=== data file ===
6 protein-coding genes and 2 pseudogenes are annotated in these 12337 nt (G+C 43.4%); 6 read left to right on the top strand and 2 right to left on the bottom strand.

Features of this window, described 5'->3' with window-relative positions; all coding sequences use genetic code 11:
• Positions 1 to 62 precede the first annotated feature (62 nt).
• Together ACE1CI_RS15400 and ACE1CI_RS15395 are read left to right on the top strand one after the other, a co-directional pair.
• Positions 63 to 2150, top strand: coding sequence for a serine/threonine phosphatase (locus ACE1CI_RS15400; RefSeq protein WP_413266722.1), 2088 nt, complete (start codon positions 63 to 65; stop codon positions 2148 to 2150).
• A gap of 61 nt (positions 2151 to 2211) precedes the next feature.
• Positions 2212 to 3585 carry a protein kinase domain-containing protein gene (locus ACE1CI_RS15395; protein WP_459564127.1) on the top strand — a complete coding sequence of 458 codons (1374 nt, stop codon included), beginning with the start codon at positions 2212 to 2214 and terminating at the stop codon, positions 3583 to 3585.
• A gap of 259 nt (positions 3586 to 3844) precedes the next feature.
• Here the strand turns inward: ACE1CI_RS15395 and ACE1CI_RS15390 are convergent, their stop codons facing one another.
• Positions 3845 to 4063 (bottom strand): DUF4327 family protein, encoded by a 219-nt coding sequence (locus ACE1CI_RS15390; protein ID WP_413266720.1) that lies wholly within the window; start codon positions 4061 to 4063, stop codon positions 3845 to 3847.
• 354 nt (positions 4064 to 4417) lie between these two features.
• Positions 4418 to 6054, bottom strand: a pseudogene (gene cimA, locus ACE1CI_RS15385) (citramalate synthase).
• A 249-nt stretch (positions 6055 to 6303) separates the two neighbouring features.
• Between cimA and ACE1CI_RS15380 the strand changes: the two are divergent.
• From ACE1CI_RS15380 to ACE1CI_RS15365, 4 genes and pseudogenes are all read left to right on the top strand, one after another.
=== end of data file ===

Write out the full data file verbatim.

6 protein-coding genes and 2 pseudogenes are annotated in these 12337 nt (G+C 43.4%); 6 read left to right on the top strand and 2 right to left on the bottom strand.

Features of this window, described 5'->3' with window-relative positions; all coding sequences use genetic code 11:
• Positions 1 to 62 precede the first annotated feature (62 nt).
• Together ACE1CI_RS15400 and ACE1CI_RS15395 are read left to right on the top strand one after the other, a co-directional pair.
• Positions 63 to 2150, top strand: coding sequence for a serine/threonine phosphatase (locus ACE1CI_RS15400; RefSeq protein WP_413266722.1), 2088 nt, complete (start codon positions 63 to 65; stop codon positions 2148 to 2150).
• A gap of 61 nt (positions 2151 to 2211) precedes the next feature.
• Positions 2212 to 3585 carry a protein kinase domain-containing protein gene (locus ACE1CI_RS15395; protein WP_459564127.1) on the top strand — a complete coding sequence of 458 codons (1374 nt, stop codon included), beginning with the start codon at positions 2212 to 2214 and terminating at the stop codon, positions 3583 to 3585.
• A gap of 259 nt (positions 3586 to 3844) precedes the next feature.
• Here the strand turns inward: ACE1CI_RS15395 and ACE1CI_RS15390 are convergent, their stop codons facing one another.
• Positions 3845 to 4063 (bottom strand): DUF4327 family protein, encoded by a 219-nt coding sequence (locus ACE1CI_RS15390; protein ID WP_413266720.1) that lies wholly within the window; start codon positions 4061 to 4063, stop codon positions 3845 to 3847.
• 354 nt (positions 4064 to 4417) lie between these two features.
• Positions 4418 to 6054, bottom strand: a pseudogene (gene cimA, locus ACE1CI_RS15385) (citramalate synthase).
• A 249-nt stretch (positions 6055 to 6303) separates the two neighbouring features.
• Between cimA and ACE1CI_RS15380 the strand changes: the two are divergent.
• From ACE1CI_RS15380 to ACE1CI_RS15365, 4 genes and pseudogenes are all read left to right on the top strand, one after another.